The Gürtel is a hot spot for live music with no neighbors.
On any given Saturday night, this stretch of pavement flanked by busy roads under the U6 line is packed with revelers. Beneath the brickwork railway arches, live music and beer-infused gossip compete to drown out the twin dins of revving cars and rumbling trains. The kilometer-long stretch of Lerchenfelder Gürtel, lined with music venues and bars, is a Viennese institution out there on its own. Over the years, this section of the Gürtel (literally “belt”) has cemented its reputation as the meeting point for contemporary underground music: a counterweight to the historical high culture just down the road.
Once upon a time, what’s now the Gürtel was the Linienwall, a fortified wall four meters high surrounding the city. Built by Emperor Leopold I in 1704 as a second line of defense (after the inner wall around today’s 1st district) from potential attacks by Turks and anti-Habsburg rebels, the new boundary ultimately gave the area its idiosyncrasies. From 1829, a toll was required to pass the wall and enter the inner suburbs, promptly creating an abundance of establishments outside the wall. As Vienna grew, however, the inner wall made way for the grand Ring boulevard, while the outer Gürtel was reconceived as a major thoroughfare. In 1894, architect Otto Wagner began creating the future U6 line’s iconic Art Nouveau stations where the wall’s gates once stood. In 1898, the first trains came into service.
Wagner couldn‘t have known, of course, that the railway arches he built would be ideal spaces for live-music venues to flourish some decades later. In the postwar years this area became the city’s red-light district and the value of land plunged, providing cheap rents. The last ingredient was a large dose of noise pollution from the trains and traffic plying the Gürtel‘s six lanes, making enough of a racket to render any appeals to Vienna’s strict noise pollution regulations redundant. The stage was set for a revival.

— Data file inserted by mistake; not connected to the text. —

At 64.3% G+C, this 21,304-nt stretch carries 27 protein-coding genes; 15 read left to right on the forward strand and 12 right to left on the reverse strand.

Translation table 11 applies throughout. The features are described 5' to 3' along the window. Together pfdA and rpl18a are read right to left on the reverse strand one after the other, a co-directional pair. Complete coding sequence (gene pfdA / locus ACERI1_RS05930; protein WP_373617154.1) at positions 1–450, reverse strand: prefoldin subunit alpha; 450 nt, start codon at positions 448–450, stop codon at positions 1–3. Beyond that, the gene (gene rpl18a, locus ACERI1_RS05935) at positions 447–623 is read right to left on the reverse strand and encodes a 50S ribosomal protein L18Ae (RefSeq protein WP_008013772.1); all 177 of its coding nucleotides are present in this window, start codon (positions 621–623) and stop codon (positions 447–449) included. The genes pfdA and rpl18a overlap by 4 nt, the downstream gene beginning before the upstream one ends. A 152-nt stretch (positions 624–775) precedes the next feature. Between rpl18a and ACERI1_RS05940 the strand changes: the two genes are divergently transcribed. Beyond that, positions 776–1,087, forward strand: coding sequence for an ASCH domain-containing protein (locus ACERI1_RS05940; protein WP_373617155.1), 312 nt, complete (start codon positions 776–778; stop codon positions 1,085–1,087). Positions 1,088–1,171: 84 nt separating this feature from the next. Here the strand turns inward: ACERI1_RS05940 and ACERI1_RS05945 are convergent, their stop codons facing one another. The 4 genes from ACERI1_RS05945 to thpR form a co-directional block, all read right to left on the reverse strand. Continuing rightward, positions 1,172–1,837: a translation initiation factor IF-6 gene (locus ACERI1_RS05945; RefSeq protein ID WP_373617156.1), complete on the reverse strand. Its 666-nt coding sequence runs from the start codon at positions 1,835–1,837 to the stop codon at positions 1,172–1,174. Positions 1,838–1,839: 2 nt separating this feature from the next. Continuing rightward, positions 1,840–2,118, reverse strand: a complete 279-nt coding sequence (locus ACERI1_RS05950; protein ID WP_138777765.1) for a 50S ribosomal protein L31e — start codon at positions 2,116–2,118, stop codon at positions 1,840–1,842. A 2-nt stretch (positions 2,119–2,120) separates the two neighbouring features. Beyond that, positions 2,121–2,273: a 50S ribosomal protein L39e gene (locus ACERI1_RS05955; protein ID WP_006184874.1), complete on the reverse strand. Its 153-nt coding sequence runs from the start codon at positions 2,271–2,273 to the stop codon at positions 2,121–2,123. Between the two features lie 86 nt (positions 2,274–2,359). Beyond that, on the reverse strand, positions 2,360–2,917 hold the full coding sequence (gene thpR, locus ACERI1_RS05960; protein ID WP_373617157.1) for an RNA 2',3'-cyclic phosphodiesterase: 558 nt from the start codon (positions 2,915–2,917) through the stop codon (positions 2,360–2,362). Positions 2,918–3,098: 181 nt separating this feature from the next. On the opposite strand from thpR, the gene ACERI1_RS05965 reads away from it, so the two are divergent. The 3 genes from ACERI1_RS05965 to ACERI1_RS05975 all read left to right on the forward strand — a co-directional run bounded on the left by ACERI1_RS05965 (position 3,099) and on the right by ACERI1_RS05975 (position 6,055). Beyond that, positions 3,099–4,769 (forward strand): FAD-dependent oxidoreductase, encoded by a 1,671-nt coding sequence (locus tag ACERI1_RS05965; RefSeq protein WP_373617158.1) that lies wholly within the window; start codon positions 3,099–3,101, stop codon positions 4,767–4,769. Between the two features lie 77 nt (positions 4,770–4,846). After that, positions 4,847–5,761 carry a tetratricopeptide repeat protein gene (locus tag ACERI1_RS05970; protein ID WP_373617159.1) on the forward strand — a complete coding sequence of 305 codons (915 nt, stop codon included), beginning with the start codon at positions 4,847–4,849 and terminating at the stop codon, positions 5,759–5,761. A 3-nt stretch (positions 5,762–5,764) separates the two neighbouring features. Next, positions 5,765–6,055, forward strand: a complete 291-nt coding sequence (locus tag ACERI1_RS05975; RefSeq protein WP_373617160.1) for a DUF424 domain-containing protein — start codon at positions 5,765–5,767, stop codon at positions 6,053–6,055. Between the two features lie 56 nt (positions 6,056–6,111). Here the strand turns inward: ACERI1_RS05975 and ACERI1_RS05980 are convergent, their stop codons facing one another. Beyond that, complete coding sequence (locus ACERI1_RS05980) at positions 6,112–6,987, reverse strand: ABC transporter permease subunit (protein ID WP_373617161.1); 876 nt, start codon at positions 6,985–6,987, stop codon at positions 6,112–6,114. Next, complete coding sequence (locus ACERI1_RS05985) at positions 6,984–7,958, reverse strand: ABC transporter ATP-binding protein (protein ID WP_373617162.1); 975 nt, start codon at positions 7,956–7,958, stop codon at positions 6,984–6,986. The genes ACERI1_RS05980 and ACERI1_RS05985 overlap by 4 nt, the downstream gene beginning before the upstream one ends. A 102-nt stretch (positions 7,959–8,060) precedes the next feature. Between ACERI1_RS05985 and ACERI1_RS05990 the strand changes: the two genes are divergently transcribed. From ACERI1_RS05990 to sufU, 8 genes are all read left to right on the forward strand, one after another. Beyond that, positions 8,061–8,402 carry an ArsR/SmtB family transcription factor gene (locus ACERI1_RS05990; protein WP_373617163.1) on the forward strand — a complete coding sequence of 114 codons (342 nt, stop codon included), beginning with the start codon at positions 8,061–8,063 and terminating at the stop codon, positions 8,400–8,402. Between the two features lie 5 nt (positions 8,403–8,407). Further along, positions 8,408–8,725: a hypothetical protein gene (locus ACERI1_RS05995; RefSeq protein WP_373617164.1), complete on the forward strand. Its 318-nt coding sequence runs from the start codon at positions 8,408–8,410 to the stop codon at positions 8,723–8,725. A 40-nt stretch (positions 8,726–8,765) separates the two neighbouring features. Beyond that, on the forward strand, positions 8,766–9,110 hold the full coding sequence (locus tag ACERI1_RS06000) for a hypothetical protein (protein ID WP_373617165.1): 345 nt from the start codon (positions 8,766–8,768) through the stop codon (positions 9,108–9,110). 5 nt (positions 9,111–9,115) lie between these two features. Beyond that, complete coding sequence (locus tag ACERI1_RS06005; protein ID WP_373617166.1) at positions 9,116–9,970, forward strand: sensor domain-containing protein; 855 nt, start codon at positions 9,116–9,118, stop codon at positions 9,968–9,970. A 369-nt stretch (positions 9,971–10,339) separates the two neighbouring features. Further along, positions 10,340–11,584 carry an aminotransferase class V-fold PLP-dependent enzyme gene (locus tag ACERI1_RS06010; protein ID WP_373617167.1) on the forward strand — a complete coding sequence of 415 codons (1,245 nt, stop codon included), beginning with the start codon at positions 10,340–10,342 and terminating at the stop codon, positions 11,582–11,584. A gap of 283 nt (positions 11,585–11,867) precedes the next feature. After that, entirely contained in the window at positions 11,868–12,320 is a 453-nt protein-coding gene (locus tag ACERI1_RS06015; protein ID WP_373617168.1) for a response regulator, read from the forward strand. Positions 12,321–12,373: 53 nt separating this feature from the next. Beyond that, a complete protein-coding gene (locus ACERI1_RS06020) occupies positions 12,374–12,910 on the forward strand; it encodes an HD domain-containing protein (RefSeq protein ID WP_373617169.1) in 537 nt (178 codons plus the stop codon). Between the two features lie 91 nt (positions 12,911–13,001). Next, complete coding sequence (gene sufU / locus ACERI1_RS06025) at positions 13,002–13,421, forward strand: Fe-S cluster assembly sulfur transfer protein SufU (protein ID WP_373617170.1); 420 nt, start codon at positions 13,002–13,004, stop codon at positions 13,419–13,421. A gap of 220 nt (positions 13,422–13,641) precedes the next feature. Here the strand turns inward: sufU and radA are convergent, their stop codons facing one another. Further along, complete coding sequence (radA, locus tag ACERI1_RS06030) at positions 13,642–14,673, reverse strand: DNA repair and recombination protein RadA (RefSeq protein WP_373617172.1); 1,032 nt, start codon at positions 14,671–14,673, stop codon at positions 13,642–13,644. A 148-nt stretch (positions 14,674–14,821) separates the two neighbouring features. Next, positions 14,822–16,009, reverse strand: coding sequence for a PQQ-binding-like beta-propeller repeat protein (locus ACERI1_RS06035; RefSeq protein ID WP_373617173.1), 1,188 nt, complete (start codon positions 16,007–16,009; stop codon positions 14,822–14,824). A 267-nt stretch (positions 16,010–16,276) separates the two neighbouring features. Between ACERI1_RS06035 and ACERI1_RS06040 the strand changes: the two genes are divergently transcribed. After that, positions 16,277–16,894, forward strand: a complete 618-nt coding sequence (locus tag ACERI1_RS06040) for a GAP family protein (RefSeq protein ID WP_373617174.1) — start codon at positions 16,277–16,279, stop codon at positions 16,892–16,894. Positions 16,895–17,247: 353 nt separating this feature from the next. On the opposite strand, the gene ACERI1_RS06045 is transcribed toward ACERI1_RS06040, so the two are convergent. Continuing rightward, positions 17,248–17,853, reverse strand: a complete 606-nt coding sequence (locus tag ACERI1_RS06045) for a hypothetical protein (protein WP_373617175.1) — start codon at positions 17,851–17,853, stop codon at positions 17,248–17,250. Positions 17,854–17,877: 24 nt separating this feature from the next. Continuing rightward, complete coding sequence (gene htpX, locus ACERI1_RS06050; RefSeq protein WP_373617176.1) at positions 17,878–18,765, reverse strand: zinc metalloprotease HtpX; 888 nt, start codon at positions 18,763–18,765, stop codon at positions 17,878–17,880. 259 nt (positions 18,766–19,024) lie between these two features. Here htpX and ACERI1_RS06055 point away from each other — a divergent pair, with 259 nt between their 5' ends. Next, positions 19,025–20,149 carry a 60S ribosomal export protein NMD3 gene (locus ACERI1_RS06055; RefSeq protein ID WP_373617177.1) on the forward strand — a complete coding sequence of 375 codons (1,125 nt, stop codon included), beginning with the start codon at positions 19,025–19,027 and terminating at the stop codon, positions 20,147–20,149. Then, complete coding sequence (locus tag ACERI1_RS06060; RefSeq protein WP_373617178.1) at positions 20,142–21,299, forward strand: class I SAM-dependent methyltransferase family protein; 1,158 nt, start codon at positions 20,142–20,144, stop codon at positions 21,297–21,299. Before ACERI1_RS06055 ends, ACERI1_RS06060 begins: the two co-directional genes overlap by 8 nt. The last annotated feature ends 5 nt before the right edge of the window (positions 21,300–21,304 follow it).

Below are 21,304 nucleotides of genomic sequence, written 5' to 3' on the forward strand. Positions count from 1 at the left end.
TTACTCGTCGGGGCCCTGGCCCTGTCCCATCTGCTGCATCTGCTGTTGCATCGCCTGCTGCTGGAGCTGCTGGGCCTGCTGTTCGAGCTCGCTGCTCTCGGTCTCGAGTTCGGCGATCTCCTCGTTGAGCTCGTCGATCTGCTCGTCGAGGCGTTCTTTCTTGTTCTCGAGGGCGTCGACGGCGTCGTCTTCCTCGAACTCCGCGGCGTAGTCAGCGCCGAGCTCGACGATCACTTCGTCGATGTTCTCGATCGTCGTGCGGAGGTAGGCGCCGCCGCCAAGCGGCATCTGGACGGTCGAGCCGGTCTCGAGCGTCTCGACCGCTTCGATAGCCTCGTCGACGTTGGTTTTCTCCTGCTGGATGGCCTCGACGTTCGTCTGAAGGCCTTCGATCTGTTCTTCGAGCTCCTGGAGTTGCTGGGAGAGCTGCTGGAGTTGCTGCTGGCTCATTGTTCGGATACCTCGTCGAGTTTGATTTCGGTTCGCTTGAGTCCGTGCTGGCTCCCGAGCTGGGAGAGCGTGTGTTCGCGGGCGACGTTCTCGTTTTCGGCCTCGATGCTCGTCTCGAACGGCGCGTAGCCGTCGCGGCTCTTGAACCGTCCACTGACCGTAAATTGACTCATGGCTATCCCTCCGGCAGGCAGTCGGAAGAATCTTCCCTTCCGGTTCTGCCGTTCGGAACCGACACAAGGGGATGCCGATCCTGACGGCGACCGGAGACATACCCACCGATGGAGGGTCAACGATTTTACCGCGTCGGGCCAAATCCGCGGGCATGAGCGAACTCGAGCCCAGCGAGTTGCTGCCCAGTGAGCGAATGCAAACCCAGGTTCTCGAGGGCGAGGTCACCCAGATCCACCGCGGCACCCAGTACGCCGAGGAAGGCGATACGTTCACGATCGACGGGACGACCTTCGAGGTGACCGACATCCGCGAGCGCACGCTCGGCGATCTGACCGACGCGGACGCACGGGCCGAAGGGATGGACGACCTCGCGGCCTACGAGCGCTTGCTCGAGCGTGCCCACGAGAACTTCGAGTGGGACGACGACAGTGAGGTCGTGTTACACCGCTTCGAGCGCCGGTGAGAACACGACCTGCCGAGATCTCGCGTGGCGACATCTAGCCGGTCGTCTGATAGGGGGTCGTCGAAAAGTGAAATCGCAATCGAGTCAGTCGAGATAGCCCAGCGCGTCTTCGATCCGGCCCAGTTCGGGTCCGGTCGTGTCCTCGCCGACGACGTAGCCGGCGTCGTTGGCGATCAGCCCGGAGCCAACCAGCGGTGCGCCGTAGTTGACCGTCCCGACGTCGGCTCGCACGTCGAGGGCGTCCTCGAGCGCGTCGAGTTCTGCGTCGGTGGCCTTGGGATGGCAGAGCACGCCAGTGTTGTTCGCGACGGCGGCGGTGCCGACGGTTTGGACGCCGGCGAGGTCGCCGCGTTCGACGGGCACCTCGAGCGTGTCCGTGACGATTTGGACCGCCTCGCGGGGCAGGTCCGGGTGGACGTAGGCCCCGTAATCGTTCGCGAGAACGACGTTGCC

Birth of a scene
Encouraged by urban renewal projects at the end of the 20th century, most of the sleazy establishments have moved on, making way for institutions such as B72, Rhiz, and Chelsea, all operating since the 1990s. As the name might suggest, Chelsea is the area’s undisputed home of British guitar music, as well as the Gürtel’s inaugural archway venue, having opened back in 1994. Nowadays it hosts indie music of all types from the world over – although it remains the place to get a pint of Guinness, as well as a popular venue for watching football on big screens. Nearby, Rhiz has created a niche for itself as an essential location for the punk and experimental electronic music scene. Over the years, it’s given a boost to Viennese acts such as Fennesz, Soap and Skin, Der Nino aus Wien, or Bulbul, putting them on the same stage as renowned experimental acts such as Sunn O))), Owen Pallett, and Autechre. A few meters south towards Thaliastraße station, you’ll spot The Loft. A popular student hangout, the former wooden floor factory opened its doors in 2009, offering two dance floors spinning all genres, open mics and quiz nights.
The Gürtel goes against the current standard of other European capitals, where venues are closed down with depressing regularity. New haunts are opening up all the time along the Gürtel, such as Kramladen, which began its music program in September 2015. “We are the youngest live club on the Gürtel,” explains Sascha Müller, who books gigs for Kramladen. “Yet we’re already an important part of the live scene in Vienna.” Another relative newbie is Fania Live, a thoroughly inviting and colorful bar with a laid back, tropical feel. Filling in the vacant gaps in the Gürtel’s repertoire, they host reggae, funk, cumbia, and boogaloo – even regular swing dance nights.
No Sleep till Ottakring
Well off the tourist trail, the Gürtel is where Vienna’s growing variety of expats and immigrants collide with the city’s restless young bands and DJs. Vienna is an obvious stop for bands touring across the continent, drawing higher caliber performers than one would expect within the cramped confines beneath a train line. The approachability and low-cost thrills of the Gürtel also position it perfectly as the area of choice for up-and-coming local musicians. “Whenever I hear that boring stereotype from someone that Vienna is so clean and pretty and perfect, I just question how far west they‘ve ventured from the Ring,” said American musician Ryan White. He has played dozens of concerts around the Gürtel with his band Chick Quest during the five years he has lived in the city. “Personally, it‘s my preferred area to live and hang out. I like the Kerouacian places when I go out in any city – the underground CBGB or 40 Watt Clubs – there just seems to be an underbelly of activity here I don‘t find so easily elsewhere in Vienna.”
Events like the annual Gürtel Nightwalk (going strong since 1998) or this year’s Gürtel Connection, a twice yearly charity drive, see various venues come together to fuel the continuing development of the entire Gürtel “project”. And more collaboration in the community is most certainly on the horizon, with the next Gürtel Connection coming up this month. As Kramladen’s Sascha Müller puts it: “Only if all the clubs work together can we hold our position as the number one ‘party mile’ in Vienna.”